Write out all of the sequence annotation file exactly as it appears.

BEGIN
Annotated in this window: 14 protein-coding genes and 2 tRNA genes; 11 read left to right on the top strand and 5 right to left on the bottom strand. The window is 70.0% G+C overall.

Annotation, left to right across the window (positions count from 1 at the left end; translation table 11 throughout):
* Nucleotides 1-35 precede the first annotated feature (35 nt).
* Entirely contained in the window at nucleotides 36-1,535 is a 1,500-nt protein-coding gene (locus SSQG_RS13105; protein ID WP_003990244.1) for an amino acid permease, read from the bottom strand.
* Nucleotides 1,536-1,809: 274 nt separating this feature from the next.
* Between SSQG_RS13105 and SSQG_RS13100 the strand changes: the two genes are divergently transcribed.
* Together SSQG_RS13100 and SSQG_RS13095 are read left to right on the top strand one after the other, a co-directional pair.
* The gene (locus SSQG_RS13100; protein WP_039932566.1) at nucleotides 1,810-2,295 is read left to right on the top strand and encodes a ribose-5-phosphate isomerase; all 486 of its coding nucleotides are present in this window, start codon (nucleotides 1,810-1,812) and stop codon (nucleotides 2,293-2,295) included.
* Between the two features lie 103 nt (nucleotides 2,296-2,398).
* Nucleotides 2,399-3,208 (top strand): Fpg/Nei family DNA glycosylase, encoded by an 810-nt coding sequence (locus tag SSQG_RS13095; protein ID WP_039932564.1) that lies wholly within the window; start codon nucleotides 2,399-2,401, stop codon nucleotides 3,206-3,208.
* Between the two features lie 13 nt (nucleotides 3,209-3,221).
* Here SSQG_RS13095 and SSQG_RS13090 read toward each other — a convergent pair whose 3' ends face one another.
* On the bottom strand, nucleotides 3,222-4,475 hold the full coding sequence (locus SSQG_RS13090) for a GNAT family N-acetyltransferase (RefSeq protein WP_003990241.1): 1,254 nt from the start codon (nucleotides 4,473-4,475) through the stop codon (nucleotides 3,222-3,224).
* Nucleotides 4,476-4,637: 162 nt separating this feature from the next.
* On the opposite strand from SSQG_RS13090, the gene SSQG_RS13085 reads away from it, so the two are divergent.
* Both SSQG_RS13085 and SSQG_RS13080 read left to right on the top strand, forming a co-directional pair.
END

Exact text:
Annotated in this window: 14 protein-coding genes and 2 tRNA genes; 11 read left to right on the top strand and 5 right to left on the bottom strand. The window is 70.0% G+C overall.

Annotation, left to right across the window (positions count from 1 at the left end; translation table 11 throughout):
* Nucleotides 1-35 precede the first annotated feature (35 nt).
* Entirely contained in the window at nucleotides 36-1,535 is a 1,500-nt protein-coding gene (locus SSQG_RS13105; protein ID WP_003990244.1) for an amino acid permease, read from the bottom strand.
* Nucleotides 1,536-1,809: 274 nt separating this feature from the next.
* Between SSQG_RS13105 and SSQG_RS13100 the strand changes: the two genes are divergently transcribed.
* Together SSQG_RS13100 and SSQG_RS13095 are read left to right on the top strand one after the other, a co-directional pair.
* The gene (locus SSQG_RS13100; protein WP_039932566.1) at nucleotides 1,810-2,295 is read left to right on the top strand and encodes a ribose-5-phosphate isomerase; all 486 of its coding nucleotides are present in this window, start codon (nucleotides 1,810-1,812) and stop codon (nucleotides 2,293-2,295) included.
* Between the two features lie 103 nt (nucleotides 2,296-2,398).
* Nucleotides 2,399-3,208 (top strand): Fpg/Nei family DNA glycosylase, encoded by an 810-nt coding sequence (locus tag SSQG_RS13095; protein ID WP_039932564.1) that lies wholly within the window; start codon nucleotides 2,399-2,401, stop codon nucleotides 3,206-3,208.
* Between the two features lie 13 nt (nucleotides 3,209-3,221).
* Here SSQG_RS13095 and SSQG_RS13090 read toward each other — a convergent pair whose 3' ends face one another.
* On the bottom strand, nucleotides 3,222-4,475 hold the full coding sequence (locus SSQG_RS13090) for a GNAT family N-acetyltransferase (RefSeq protein WP_003990241.1): 1,254 nt from the start codon (nucleotides 4,473-4,475) through the stop codon (nucleotides 3,222-3,224).
* Nucleotides 4,476-4,637: 162 nt separating this feature from the next.
* On the opposite strand from SSQG_RS13090, the gene SSQG_RS13085 reads away from it, so the two are divergent.
* Both SSQG_RS13085 and SSQG_RS13080 read left to right on the top strand, forming a co-directional pair.